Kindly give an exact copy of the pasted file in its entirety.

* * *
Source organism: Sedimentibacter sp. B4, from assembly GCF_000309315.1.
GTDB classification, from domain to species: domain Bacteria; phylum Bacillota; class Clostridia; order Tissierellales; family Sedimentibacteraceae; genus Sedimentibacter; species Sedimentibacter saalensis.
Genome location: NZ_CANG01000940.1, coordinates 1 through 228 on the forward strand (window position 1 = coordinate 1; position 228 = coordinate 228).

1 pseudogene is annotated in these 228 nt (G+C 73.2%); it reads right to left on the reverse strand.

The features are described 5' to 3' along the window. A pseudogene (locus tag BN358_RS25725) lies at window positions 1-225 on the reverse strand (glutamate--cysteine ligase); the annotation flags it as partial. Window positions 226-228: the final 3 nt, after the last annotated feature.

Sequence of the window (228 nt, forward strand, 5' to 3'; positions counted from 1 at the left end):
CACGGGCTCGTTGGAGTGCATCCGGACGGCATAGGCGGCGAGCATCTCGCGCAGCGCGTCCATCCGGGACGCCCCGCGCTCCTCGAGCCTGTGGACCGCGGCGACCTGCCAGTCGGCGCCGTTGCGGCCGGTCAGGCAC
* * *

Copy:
Source organism: Sedimentibacter sp. B4, from assembly GCF_000309315.1.
GTDB classification, from domain to species: domain Bacteria; phylum Bacillota; class Clostridia; order Tissierellales; family Sedimentibacteraceae; genus Sedimentibacter; species Sedimentibacter saalensis.
Genome location: NZ_CANG01000940.1, coordinates 1 through 228 on the forward strand (window position 1 = coordinate 1; position 228 = coordinate 228).

1 pseudogene is annotated in these 228 nt (G+C 73.2%); it reads right to left on the reverse strand.

The features are described 5' to 3' along the window. A pseudogene (locus tag BN358_RS25725) lies at window positions 1-225 on the reverse strand (glutamate--cysteine ligase); the annotation flags it as partial. Window positions 226-228: the final 3 nt, after the last annotated feature.

Sequence of the window (228 nt, forward strand, 5' to 3'; positions counted from 1 at the left end):
CACGGGCTCGTTGGAGTGCATCCGGACGGCATAGGCGGCGAGCATCTCGCGCAGCGCGTCCATCCGGGACGCCCCGCGCTCCTCGAGCCTGTGGACCGCGGCGACCTGCCAGTCGGCGCCGTTGCGGCCGGTCAGGCAC